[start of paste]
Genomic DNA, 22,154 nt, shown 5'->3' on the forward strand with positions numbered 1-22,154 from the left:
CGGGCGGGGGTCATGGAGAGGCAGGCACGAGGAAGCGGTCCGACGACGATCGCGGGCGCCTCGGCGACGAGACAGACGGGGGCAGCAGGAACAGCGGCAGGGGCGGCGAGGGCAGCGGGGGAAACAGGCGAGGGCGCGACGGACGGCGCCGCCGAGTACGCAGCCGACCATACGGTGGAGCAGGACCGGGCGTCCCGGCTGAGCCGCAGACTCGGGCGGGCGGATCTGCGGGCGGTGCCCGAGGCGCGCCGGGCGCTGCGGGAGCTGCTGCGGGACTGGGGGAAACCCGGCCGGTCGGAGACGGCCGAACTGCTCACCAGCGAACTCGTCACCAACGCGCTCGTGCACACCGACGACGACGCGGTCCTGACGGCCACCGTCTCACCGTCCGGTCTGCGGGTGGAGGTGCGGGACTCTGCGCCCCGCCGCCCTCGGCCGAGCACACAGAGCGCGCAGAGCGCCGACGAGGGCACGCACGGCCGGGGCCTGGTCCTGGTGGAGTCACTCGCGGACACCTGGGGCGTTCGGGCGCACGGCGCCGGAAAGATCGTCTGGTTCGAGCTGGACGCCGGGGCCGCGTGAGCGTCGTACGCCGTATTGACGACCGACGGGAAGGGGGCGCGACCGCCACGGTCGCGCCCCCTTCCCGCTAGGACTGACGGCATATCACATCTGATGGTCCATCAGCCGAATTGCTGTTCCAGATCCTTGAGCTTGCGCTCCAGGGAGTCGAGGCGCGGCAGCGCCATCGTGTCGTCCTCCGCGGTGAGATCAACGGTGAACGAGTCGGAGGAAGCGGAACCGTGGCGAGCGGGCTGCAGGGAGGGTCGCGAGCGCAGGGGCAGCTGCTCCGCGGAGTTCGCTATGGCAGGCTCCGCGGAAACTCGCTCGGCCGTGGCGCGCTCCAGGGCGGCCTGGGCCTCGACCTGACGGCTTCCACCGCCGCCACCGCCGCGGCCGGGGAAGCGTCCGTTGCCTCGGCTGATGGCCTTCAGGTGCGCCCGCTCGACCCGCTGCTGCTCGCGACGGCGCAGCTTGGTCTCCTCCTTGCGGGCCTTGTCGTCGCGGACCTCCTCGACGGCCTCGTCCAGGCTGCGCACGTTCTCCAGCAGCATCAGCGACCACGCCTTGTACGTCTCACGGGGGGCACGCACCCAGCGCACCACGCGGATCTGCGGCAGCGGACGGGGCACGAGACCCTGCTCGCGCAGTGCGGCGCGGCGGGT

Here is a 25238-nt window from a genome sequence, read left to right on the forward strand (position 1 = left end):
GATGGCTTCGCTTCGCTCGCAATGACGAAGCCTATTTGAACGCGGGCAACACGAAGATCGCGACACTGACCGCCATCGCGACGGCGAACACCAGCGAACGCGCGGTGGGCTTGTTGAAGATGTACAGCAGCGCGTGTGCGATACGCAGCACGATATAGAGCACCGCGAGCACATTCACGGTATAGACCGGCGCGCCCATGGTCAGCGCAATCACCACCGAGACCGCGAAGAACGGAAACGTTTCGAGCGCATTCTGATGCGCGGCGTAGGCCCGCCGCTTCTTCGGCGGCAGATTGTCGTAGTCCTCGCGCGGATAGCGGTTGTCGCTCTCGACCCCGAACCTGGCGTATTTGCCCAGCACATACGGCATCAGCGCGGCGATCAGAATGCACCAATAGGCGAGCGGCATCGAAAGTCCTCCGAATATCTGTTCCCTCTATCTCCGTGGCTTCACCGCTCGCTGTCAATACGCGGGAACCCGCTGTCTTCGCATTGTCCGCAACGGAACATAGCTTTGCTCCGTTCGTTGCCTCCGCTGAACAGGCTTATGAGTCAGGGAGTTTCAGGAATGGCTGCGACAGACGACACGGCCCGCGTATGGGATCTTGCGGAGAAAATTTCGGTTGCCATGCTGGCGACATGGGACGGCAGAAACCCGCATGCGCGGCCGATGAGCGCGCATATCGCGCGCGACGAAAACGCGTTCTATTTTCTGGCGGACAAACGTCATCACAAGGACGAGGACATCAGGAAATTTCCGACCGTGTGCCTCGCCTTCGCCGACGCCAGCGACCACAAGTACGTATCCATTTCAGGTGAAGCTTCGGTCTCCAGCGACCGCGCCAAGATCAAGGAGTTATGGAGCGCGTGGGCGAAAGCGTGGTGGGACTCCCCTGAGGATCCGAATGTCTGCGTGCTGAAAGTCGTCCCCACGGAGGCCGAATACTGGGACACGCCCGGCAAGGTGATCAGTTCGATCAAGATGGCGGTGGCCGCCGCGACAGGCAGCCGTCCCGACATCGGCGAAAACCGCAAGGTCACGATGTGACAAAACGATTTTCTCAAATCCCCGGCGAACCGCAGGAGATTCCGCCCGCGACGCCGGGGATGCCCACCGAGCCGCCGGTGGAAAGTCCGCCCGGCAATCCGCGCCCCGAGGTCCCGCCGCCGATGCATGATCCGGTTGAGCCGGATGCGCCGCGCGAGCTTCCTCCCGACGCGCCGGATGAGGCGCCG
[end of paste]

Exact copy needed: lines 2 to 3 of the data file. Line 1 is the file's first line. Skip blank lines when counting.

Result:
CGGGCGGGGGTCATGGAGAGGCAGGCACGAGGAAGCGGTCCGACGACGATCGCGGGCGCCTCGGCGACGAGACAGACGGGGGCAGCAGGAACAGCGGCAGGGGCGGCGAGGGCAGCGGGGGAAACAGGCGAGGGCGCGACGGACGGCGCCGCCGAGTACGCAGCCGACCATACGGTGGAGCAGGACCGGGCGTCCCGGCTGAGCCGCAGACTCGGGCGGGCGGATCTGCGGGCGGTGCCCGAGGCGCGCCGGGCGCTGCGGGAGCTGCTGCGGGACTGGGGGAAACCCGGCCGGTCGGAGACGGCCGAACTGCTCACCAGCGAACTCGTCACCAACGCGCTCGTGCACACCGACGACGACGCGGTCCTGACGGCCACCGTCTCACCGTCCGGTCTGCGGGTGGAGGTGCGGGACTCTGCGCCCCGCCGCCCTCGGCCGAGCACACAGAGCGCGCAGAGCGCCGACGAGGGCACGCACGGCCGGGGCCTGGTCCTGGTGGAGTCACTCGCGGACACCTGGGGCGTTCGGGCGCACGGCGCCGGAAAGATCGTCTGGTTCGAGCTGGACGCCGGGGCCGCGTGAGCGTCGTACGCCGTATTGACGACCGACGGGAAGGGGGCGCGACCGCCACGGTCGCGCCCCCTTCCCGCTAGGACTGACGGCATATCACATCTGATGGTCCATCAGCCGAATTGCTGTTCCAGATCCTTGAGCTTGCGCTCCAGGGAGTCGAGGCGCGGCAGCGCCATCGTGTCGTCCTCCGCGGTGAGATCAACGGTGAACGAGTCGGAGGAAGCGGAACCGTGGCGAGCGGGCTGCAGGGAGGGTCGCGAGCGCAGGGGCAGCTGCTCCGCGGAGTTCGCTATGGCAGGCTCCGCGGAAACTCGCTCGGCCGTGGCGCGCTCCAGGGCGGCCTGGGCCTCGACCTGACGGCTTCCACCGCCGCCACCGCCGCGGCCGGGGAAGCGTCCGTTGCCTCGGCTGATGGCCTTCAGGTGCGCCCGCTCGACCCGCTGCTGCTCGCGACGGCGCAGCTTGGTCTCCTCCTTGCGGGCCTTGTCGTCGCGGACCTCCTCGACGGCCTCGTCCAGGCTGCGCACGTTCTCCAGCAGCATCAGCGACCACGCCTTGTACGTCTCACGGGGGGCACGCACCCAGCGCACCACGCGGATCTGCGGCAGCGGACGGGGCACGAGACCCTGCTCGCGCAGTGCGGCGCGGCGGGT

Here is a 25238-nt window from a genome sequence, read left to right on the forward strand (position 1 = left end):